At the very heart of “The Shining” is a gothic ghost story, and while it may not take place on a moor in England, it has all the elements that make the genre great. You have an isolated hotel that cannot be escaped once the snows come. You have three people living in said hotel, and one of them is slowly being driven mad, be it because of the isolation, his own demons, or something else. And you have unique and incredibly scary ghosts and a twisted history that has made the location rotten to the core. King has a variety of bad things at The Overlook, from the decomposing Mrs. Massey in room 217 to visions of a Mafia murder in the Presidential Suite to topiaries that move and fire hoses that act like coiling snakes.  Mrs. Massey is by far the worst, a lurching a rotting corpse that reaches out for those who dare enter her room, but many others are lurking and effective in their own right. While it may seem like the idea of moving animal shaped plants is a little cheesy, it’s not cheesy when a character is being slowly stalked by them in a deranged game of red light, green light. King builds the dread and makes you wonder if what we are seeing is real, a vision (on Danny’s part), or a descent into madness (on Jack’s part), and boy does the tension pull you tight. Even the little things that could just as easily be placed in real life, like the boiler that ‘creeps’, set a scene on a knife’s edge. The Overlook is still one of King’s greatest villains, and the way that King made a place into a character with such malevolence and horror stands the test of time all these years later. 

Danny Torrance is one of the people who sees the Overlook’s horrors, his gift of ‘The Shining’ (or psychic powers) making him incredibly perceptive, but also susceptible, to it’s evils. Danny’s voice is so authentic, as King really harnesses the thoughts, feelings, and actions of a little boy. Danny is endearing, and strange, and as his visions get worse and his father Jack starts to become more and more corrupted, he becomes more vulnerable and yet resilient. Reading this book as a teen I liked Danny enough, but now revisiting it I just loved him. King captures childhood earnestness, captures the innocence that a little boy could still have even though he’s seen and experienced terrible things, and never makes Danny sound juvenile, nor too precocious either. And the things that he sees are filtered through a child’s eyes, which in some ways makes them all the more disturbing. Danny going into Room 217 is still one of the most horror filled moments of this novel, and perhaps of all of King’s bibliography.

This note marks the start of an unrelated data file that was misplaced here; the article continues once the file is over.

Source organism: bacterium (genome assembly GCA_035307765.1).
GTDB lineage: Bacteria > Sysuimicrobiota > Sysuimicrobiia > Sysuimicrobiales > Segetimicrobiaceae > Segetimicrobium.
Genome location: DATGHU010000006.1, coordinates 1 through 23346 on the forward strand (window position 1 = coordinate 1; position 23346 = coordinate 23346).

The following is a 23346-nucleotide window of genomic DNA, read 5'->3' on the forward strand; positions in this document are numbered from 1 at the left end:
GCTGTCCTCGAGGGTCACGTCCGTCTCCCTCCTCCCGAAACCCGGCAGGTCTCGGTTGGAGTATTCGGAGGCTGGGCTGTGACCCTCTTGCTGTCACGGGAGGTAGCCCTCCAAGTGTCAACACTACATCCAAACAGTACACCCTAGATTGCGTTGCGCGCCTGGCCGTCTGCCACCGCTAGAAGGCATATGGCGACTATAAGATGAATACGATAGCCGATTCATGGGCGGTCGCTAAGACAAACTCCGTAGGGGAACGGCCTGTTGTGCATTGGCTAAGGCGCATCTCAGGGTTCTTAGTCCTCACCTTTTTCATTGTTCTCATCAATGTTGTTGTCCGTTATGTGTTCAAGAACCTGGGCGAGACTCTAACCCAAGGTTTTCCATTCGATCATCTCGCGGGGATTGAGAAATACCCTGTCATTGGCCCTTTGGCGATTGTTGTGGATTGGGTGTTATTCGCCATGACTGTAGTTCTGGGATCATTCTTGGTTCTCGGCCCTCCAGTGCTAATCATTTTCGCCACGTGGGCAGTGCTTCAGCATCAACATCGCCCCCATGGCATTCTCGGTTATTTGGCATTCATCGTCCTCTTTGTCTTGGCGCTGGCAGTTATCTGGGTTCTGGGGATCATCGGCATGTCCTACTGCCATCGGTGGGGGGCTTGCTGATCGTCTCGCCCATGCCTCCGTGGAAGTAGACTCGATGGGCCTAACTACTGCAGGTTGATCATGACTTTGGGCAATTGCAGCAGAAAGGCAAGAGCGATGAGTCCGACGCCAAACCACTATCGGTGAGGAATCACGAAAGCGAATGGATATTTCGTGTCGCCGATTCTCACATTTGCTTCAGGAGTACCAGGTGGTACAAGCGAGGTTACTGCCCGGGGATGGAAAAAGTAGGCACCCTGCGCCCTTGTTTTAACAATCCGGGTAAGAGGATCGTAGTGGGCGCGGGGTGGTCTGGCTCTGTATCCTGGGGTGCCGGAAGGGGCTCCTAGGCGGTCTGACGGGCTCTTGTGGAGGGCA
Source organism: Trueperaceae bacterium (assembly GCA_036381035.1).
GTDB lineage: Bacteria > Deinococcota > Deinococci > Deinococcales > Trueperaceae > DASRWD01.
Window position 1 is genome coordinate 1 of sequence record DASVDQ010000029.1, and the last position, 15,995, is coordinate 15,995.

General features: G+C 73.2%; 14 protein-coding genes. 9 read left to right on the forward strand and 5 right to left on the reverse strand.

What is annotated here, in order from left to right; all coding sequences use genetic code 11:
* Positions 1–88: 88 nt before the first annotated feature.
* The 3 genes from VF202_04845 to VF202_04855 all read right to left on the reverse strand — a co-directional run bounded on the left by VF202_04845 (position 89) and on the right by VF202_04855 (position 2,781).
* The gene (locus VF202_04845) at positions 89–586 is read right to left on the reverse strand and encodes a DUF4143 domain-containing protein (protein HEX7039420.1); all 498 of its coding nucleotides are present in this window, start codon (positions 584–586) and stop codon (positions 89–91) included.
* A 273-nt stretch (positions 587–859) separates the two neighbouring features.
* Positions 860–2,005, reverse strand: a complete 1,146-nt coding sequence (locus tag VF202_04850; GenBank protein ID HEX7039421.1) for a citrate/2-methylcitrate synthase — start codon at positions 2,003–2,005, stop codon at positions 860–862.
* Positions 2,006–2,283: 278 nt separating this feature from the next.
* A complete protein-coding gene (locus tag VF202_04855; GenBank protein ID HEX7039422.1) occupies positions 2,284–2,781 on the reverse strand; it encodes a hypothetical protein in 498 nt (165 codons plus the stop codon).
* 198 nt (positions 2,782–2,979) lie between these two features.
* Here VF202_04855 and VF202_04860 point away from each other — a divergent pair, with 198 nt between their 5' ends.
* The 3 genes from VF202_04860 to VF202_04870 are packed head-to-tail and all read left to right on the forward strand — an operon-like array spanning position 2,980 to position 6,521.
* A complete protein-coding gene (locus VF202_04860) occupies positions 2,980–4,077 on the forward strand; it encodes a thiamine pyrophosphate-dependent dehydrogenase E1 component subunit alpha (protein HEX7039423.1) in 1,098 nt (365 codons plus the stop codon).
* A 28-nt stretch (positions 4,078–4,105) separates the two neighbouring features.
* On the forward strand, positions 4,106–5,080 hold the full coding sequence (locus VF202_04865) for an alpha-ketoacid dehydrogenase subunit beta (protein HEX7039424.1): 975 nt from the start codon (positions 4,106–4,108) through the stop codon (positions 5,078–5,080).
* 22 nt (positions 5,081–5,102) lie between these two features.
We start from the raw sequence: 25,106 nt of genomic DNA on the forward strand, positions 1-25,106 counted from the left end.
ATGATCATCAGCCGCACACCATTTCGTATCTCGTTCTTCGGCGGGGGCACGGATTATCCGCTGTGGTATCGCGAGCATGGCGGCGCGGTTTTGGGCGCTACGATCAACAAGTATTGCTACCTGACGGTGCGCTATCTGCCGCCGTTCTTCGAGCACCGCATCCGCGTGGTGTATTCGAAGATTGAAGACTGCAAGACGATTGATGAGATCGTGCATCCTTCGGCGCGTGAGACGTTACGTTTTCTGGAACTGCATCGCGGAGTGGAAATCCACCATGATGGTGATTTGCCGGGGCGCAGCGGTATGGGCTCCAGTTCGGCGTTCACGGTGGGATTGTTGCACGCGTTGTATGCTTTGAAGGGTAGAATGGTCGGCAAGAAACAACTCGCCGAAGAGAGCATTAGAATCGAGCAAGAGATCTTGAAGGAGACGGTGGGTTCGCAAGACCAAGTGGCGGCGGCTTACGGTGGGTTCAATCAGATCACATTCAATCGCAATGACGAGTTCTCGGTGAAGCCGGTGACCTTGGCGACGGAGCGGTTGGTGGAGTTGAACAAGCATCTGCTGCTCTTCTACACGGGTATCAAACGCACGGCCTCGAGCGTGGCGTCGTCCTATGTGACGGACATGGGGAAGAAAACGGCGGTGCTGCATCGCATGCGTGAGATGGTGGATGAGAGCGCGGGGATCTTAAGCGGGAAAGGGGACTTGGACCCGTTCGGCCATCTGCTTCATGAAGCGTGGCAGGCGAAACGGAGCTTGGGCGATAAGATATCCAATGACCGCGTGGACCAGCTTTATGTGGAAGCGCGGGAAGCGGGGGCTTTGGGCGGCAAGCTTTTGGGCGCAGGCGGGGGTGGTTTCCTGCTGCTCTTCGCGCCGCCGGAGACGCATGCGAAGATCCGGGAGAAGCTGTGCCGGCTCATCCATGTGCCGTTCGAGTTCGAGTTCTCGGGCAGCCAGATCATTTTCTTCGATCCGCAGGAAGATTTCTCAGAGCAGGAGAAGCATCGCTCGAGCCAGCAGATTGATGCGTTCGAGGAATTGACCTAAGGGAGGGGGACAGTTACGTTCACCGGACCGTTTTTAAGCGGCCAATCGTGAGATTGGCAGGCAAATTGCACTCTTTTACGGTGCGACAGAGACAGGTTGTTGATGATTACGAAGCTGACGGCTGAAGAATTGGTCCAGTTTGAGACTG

But for me, the scariest part of “The Shining” has changed. As an adult, and a new mother to boot and therefore someone with a whole new perspective on parenthood, now the biggest scares come from Jack Torrance and his potential to be a family annihilator, be it due to the hotel’s influence or his own violent tendencies.

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I know King hates this movie, but honestly, it really got Jack right. (source)

Even before The Overlook, Jack’s alcoholism had him spiraling into addiction, emotional instability, and domestic abuse towards his wife and little boy. When we meet Jack he’s been sober for a little over a year, and while it seems that he is on the upswing with Wendy and Danny, there are still violent tendencies that come through and have serious consequences, consequences that make him take this isolating job in the first place, and more vulnerable to the malignant influence of The Overlook. It’s interesting to read this now, knowing that King himself was battling his own addictions as he wrote it, and how his insecurities about how he was as a father and husband come through off the page. Jack’s portrayal is both a villain who could potentially kill those he loves most, and yet a tragic figure who wants so badly to be better, even if he can’t quite achieve it. While The Overlook is certainly a bad influence and its ghosts are certainly helping drive Jack insane, you can’t help but get the feeling that perhaps, even without the ghostly interference, he might have ended up doing something horrible to Wendy and Danny, should he give in to his addictions at any time. It’s a deeply resonant characterization, and knowing that King was struggling as well it gives it even more dour weight and tragedy. I remember that around the time I read this book as a teen I asked my Dad why he hadn’t read it or even seen the movie. And he said that he couldn’t handle the idea of a husband and father murdering those he was supposed to love and care for. I didn’t really get it then. I absolutely get it now. King, once again, shows that some monsters in life don’t have to be supernatural.